SOSV’s HAX Accelerator to Make Newark Premier Hard-Tech Hub, Propelify Speakers Say

  • Hundreds of millions of dollars in investments.
  • One hundred startups over the next five years.
  • Some 2,500 jobs over the next 10 years.
  • $10 million black and Latino seed funding
  • And one excited city.

Newark will become the premier hard-tech hub in the United States after Princeton-based venture capital firm SOSV establishes the U.S. headquarters for its HAX tech accelerator there, officials involved in the agreement said during the annual Propelify Innovation Festival in Hoboken.

“It takes a village to raise a child, but it doesn’t take a village to build a startup. It actually takes a city,” said Sean O’Sullivan, founder and managing general partner of SOSV. “The [supply] chain. The suppliers. The job markets. The universities. It takes a city, and Newark is that really big city.”

In September, officials announced that Newark was named as the winning city in SOSV’s competitive nationwide location search for the coveted HAX accelerator. O’Sullivan and Tim Sullivan, CEO of the New Jersey Economic Development Authority (NJEDA), discussed the agreement on Propelify’s Stage of Inspiration.

The NJEDA and SOSV intend to form a new entity called “HAX LLC” to bring SOSV’s HAX hard-tech startup development program to Newark. 

The first companies could be working at the accelerator as soon as spring 2022, officials said.

“We want to be the most diverse and inclusive innovation ecosystem in America. A lot of that is easier said than done, but we want to make that a priority,” Sullivan said.

“New Jersey is reclaiming its leadership position in innovation and entrepreneurship, but what we haven’t seen in New Jersey are companies going from one or two people to 1,000 or 2,000 people or 10,000 or 20,000 people,” he said.

The NJEDA is planning to invest $25 million in the effort, officials have said. SOSV will commit to taking 100 companies through the HAX program over the next five years and to investing $25 million in the startups. Down the road, these companies may receive up to $50 million as follow-on funding from SOSV as they grow, according to officials and information about the plans.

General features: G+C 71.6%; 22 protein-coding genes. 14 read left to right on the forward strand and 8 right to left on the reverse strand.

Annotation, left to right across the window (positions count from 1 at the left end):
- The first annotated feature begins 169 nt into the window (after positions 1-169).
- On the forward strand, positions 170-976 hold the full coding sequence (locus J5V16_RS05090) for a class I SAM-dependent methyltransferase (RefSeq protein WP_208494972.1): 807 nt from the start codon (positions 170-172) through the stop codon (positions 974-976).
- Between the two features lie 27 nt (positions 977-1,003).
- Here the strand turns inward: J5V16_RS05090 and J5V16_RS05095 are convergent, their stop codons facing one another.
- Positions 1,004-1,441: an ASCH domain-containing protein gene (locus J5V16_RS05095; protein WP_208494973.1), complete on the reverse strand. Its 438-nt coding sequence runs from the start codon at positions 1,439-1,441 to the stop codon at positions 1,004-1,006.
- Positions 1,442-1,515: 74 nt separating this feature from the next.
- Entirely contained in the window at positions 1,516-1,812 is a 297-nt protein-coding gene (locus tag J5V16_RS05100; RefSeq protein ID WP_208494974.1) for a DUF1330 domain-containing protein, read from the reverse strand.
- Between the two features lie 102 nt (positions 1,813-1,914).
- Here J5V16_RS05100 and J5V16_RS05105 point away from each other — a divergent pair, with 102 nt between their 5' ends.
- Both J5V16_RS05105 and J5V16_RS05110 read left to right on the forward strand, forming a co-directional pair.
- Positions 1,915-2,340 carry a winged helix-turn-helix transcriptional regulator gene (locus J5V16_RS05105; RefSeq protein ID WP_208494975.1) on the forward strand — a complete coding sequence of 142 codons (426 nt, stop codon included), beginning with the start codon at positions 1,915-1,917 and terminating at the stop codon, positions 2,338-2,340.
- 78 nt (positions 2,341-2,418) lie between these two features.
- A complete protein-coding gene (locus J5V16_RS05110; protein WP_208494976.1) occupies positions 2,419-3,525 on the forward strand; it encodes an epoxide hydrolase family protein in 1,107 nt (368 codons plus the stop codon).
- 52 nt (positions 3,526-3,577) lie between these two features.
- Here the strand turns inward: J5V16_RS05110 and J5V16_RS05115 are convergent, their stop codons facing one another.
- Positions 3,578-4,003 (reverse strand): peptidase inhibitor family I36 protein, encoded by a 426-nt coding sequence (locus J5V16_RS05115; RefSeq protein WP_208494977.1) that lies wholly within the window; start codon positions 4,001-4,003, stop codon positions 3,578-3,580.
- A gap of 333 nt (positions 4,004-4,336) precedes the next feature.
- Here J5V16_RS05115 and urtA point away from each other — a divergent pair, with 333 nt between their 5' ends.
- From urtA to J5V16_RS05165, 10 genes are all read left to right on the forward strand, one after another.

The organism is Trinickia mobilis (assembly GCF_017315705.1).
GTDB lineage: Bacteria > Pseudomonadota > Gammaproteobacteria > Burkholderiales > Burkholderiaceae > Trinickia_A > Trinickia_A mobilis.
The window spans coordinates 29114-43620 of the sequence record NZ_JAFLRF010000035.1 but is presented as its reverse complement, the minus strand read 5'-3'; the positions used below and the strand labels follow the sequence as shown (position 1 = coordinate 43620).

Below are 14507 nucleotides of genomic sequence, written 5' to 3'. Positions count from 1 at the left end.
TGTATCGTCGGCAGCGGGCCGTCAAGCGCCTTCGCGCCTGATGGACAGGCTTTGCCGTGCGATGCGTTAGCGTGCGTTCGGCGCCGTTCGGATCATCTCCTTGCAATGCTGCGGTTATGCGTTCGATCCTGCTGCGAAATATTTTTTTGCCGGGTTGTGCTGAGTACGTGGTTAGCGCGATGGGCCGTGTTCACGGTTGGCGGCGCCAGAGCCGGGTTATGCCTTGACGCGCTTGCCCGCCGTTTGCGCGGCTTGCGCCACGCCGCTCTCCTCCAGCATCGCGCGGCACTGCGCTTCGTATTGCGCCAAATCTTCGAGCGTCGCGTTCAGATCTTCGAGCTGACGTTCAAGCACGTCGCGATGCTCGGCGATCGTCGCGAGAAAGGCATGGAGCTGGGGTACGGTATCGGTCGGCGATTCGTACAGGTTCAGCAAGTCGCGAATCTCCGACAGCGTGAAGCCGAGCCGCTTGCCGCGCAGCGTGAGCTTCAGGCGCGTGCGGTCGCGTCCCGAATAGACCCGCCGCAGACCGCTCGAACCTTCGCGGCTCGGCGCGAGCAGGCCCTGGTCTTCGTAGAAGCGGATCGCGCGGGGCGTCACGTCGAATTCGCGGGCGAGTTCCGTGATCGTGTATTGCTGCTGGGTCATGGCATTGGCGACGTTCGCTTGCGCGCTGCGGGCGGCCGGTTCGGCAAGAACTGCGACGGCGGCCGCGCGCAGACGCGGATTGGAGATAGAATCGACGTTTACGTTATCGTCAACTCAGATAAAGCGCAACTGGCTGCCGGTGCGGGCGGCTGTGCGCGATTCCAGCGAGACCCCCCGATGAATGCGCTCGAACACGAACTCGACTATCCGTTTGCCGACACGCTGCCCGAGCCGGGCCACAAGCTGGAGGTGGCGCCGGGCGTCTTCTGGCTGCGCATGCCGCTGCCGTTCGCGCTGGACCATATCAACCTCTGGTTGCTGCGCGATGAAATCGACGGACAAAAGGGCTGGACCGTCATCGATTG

The Newark HAX accelerator will combine science and engineering to focus on industry-level innovation in areas related to the reindustrialization and decarbonization of the U.S., including healthcare, industrial and climate tech. HAX is known for accelerating “tough tech” startups.

Also in the mix will be a $10 million black and Latino seed fund — a first in the nation, O’Sullivan said. “SOSV is very intentional about cultivating female founders and female-run businesses, and [businesses] operated by women of color.”

“This is going to be absolutely the biggest HAX location in the world, and it will be funding many, many tens of millions [of dollars for] these companies initially, and many hundreds over time,’’ said O’Sullivan.

O’Sullivan noted that SOSV invests about $100 million a year, infusing the funds into 130 new companies from a pool of 8,000 companies that apply to get into their programs.

“About 40 of those companies are from all over the world, and at least 20 of those will be based in our New Jersey location,” he said.

HAX plans to lease up to 60,000 square feet of space in Newark, including space for 200 founders and staff, as well as fabrication-prototyping workshops.

The HAX announcement comes at an interesting time. “After 73 years of manufacturing dropping in the United States, why would we be investing in what is a falling knife?” O’Sullivan asked.

“These things come in cycles. We wised up during COVID. There’s too much offshoring and outsourcing, [resulting in] too much fragility in our supply chain. We are all seeing it here today, and you’re seeing it in the rising costs of automobiles. Everybody’s facing these supply chain problems. We can’t even make masks. We’ve outsourced all these jobs,” he said.

“So, that trend effectively stopped slightly before COVID. People were recognizing all the problems, and we were also seeing the rising costs of manufacturing internationally,” he said.

“Another unstoppable megatrend is just how devices of all kinds, whether it’s a tennis racket [or something else] being connected to the internet, and telling you how to play tennis better, or if it’s a heartbeat monitor, or something monitoring the pulmonary system reading after COVID, or producing clean hydrogen or whatever the technology is, these things are increasingly becoming cloud based.”

“Every physical device has been reinvented for these new patterns,” Sullivan added. “How we work and how we can keep going forward — everything — has to be thrown out and reinvented again.”

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